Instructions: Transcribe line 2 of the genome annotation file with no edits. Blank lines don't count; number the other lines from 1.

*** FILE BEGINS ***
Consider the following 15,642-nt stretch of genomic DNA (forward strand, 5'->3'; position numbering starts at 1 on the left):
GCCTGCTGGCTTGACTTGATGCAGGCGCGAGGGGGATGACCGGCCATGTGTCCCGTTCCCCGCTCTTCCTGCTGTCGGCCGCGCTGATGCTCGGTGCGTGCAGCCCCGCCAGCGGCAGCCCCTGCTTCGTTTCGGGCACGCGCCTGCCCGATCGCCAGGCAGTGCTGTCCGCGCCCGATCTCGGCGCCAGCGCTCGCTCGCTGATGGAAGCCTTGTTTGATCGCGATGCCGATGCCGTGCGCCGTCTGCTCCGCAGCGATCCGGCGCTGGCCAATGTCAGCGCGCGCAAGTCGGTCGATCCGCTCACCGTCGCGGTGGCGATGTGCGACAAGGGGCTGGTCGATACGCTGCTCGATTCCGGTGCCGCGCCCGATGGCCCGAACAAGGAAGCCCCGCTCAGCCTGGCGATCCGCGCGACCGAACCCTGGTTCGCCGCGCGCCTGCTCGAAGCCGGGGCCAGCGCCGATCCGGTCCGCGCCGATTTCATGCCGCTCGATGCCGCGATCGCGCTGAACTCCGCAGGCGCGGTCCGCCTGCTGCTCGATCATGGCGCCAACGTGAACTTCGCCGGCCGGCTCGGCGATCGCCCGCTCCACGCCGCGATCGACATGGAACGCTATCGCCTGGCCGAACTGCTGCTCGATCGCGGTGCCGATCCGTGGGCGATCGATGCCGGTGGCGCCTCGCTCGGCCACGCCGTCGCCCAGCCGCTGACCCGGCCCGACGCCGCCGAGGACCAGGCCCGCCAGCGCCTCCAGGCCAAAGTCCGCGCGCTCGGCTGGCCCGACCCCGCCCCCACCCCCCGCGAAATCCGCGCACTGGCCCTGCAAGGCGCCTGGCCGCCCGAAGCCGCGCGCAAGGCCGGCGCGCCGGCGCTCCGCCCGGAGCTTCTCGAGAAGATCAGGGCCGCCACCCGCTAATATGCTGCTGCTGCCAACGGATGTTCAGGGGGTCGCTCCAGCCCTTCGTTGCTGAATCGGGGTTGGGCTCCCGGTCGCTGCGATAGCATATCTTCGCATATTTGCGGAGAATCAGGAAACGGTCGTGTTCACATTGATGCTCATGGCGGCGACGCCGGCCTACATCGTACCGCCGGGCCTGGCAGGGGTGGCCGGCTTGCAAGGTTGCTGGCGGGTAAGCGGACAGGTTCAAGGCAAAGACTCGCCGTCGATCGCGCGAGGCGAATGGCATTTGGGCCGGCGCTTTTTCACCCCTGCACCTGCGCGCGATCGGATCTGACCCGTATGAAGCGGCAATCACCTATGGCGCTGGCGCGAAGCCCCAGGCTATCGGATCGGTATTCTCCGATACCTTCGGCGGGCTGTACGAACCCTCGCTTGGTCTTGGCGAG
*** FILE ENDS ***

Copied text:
GCCTGCTGGCTTGACTTGATGCAGGCGCGAGGGGGATGACCGGCCATGTGTCCCGTTCCCCGCTCTTCCTGCTGTCGGCCGCGCTGATGCTCGGTGCGTGCAGCCCCGCCAGCGGCAGCCCCTGCTTCGTTTCGGGCACGCGCCTGCCCGATCGCCAGGCAGTGCTGTCCGCGCCCGATCTCGGCGCCAGCGCTCGCTCGCTGATGGAAGCCTTGTTTGATCGCGATGCCGATGCCGTGCGCCGTCTGCTCCGCAGCGATCCGGCGCTGGCCAATGTCAGCGCGCGCAAGTCGGTCGATCCGCTCACCGTCGCGGTGGCGATGTGCGACAAGGGGCTGGTCGATACGCTGCTCGATTCCGGTGCCGCGCCCGATGGCCCGAACAAGGAAGCCCCGCTCAGCCTGGCGATCCGCGCGACCGAACCCTGGTTCGCCGCGCGCCTGCTCGAAGCCGGGGCCAGCGCCGATCCGGTCCGCGCCGATTTCATGCCGCTCGATGCCGCGATCGCGCTGAACTCCGCAGGCGCGGTCCGCCTGCTGCTCGATCATGGCGCCAACGTGAACTTCGCCGGCCGGCTCGGCGATCGCCCGCTCCACGCCGCGATCGACATGGAACGCTATCGCCTGGCCGAACTGCTGCTCGATCGCGGTGCCGATCCGTGGGCGATCGATGCCGGTGGCGCCTCGCTCGGCCACGCCGTCGCCCAGCCGCTGACCCGGCCCGACGCCGCCGAGGACCAGGCCCGCCAGCGCCTCCAGGCCAAAGTCCGCGCGCTCGGCTGGCCCGACCCCGCCCCCACCCCCCGCGAAATCCGCGCACTGGCCCTGCAAGGCGCCTGGCCGCCCGAAGCCGCGCGCAAGGCCGGCGCGCCGGCGCTCCGCCCGGAGCTTCTCGAGAAGATCAGGGCCGCCACCCGCTAATATGCTGCTGCTGCCAACGGATGTTCAGGGGGTCGCTCCAGCCCTTCGTTGCTGAATCGGGGTTGGGCTCCCGGTCGCTGCGATAGCATATCTTCGCATATTTGCGGAGAATCAGGAAACGGTCGTGTTCACATTGATGCTCATGGCGGCGACGCCGGCCTACATCGTACCGCCGGGCCTGGCAGGGGTGGCCGGCTTGCAAGGTTGCTGGCGGGTAAGCGGACAGGTTCAAGGCAAAGACTCGCCGTCGATCGCGCGAGGCGAATGGCATTTGGGCCGGCGCTTTTTCACCCCTGCACCTGCGCGCGATCGGATCTGACCCGTATGAAGCGGCAATCACCTATGGCGCTGGCGCGAAGCCCCAGGCTATCGGATCGGTATTCTCCGATACCTTCGGCGGGCTGTACGAACCCTCGCTTGGTCTTGGCGAG